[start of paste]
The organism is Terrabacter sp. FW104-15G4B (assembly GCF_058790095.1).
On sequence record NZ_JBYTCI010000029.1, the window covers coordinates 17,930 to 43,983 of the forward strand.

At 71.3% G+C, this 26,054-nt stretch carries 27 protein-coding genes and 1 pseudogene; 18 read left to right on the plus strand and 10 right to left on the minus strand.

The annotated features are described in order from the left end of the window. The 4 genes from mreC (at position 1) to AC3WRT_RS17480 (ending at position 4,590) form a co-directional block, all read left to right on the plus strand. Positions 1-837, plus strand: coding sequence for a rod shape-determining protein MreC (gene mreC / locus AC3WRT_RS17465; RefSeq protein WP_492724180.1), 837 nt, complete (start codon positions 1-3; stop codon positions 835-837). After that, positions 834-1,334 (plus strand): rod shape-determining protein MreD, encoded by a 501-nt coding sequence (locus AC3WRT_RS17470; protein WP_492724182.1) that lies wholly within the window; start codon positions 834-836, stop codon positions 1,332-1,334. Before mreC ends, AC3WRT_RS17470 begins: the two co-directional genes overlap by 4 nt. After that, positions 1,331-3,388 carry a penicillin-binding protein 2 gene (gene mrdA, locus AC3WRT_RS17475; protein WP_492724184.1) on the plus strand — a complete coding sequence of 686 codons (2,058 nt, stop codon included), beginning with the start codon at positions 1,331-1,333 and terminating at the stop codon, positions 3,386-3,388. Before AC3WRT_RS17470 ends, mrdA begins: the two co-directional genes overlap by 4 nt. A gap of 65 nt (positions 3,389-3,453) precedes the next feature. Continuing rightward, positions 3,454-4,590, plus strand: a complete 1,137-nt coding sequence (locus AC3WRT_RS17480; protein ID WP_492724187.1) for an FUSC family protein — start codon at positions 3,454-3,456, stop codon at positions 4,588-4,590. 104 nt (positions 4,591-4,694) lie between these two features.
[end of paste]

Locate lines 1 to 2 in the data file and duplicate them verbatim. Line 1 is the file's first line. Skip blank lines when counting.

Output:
The organism is Terrabacter sp. FW104-15G4B (assembly GCF_058790095.1).
On sequence record NZ_JBYTCI010000029.1, the window covers coordinates 17,930 to 43,983 of the forward strand.